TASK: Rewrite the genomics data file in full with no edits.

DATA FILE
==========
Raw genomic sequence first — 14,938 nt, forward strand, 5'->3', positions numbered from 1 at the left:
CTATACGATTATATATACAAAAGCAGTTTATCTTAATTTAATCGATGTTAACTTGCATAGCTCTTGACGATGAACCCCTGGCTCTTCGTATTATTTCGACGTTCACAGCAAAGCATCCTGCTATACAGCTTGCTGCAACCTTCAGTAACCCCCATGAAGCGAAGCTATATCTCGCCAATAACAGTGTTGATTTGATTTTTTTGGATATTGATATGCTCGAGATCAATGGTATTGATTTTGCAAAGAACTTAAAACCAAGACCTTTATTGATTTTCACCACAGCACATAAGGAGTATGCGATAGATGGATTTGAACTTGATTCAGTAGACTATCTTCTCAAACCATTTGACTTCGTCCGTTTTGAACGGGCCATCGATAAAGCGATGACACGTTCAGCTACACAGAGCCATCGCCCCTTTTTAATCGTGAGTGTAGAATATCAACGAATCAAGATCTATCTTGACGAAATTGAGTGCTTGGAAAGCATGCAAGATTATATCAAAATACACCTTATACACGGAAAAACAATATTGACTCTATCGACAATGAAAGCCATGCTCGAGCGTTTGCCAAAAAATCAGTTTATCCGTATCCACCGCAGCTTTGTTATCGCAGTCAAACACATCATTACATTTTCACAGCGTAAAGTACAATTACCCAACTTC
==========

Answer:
Raw genomic sequence first — 14,938 nt, forward strand, 5'->3', positions numbered from 1 at the left:
CTATACGATTATATATACAAAAGCAGTTTATCTTAATTTAATCGATGTTAACTTGCATAGCTCTTGACGATGAACCCCTGGCTCTTCGTATTATTTCGACGTTCACAGCAAAGCATCCTGCTATACAGCTTGCTGCAACCTTCAGTAACCCCCATGAAGCGAAGCTATATCTCGCCAATAACAGTGTTGATTTGATTTTTTTGGATATTGATATGCTCGAGATCAATGGTATTGATTTTGCAAAGAACTTAAAACCAAGACCTTTATTGATTTTCACCACAGCACATAAGGAGTATGCGATAGATGGATTTGAACTTGATTCAGTAGACTATCTTCTCAAACCATTTGACTTCGTCCGTTTTGAACGGGCCATCGATAAAGCGATGACACGTTCAGCTACACAGAGCCATCGCCCCTTTTTAATCGTGAGTGTAGAATATCAACGAATCAAGATCTATCTTGACGAAATTGAGTGCTTGGAAAGCATGCAAGATTATATCAAAATACACCTTATACACGGAAAAACAATATTGACTCTATCGACAATGAAAGCCATGCTCGAGCGTTTGCCAAAAAATCAGTTTATCCGTATCCACCGCAGCTTTGTTATCGCAGTCAAACACATCATTACATTTTCACAGCGTAAAGTACAATTACCCAACTTC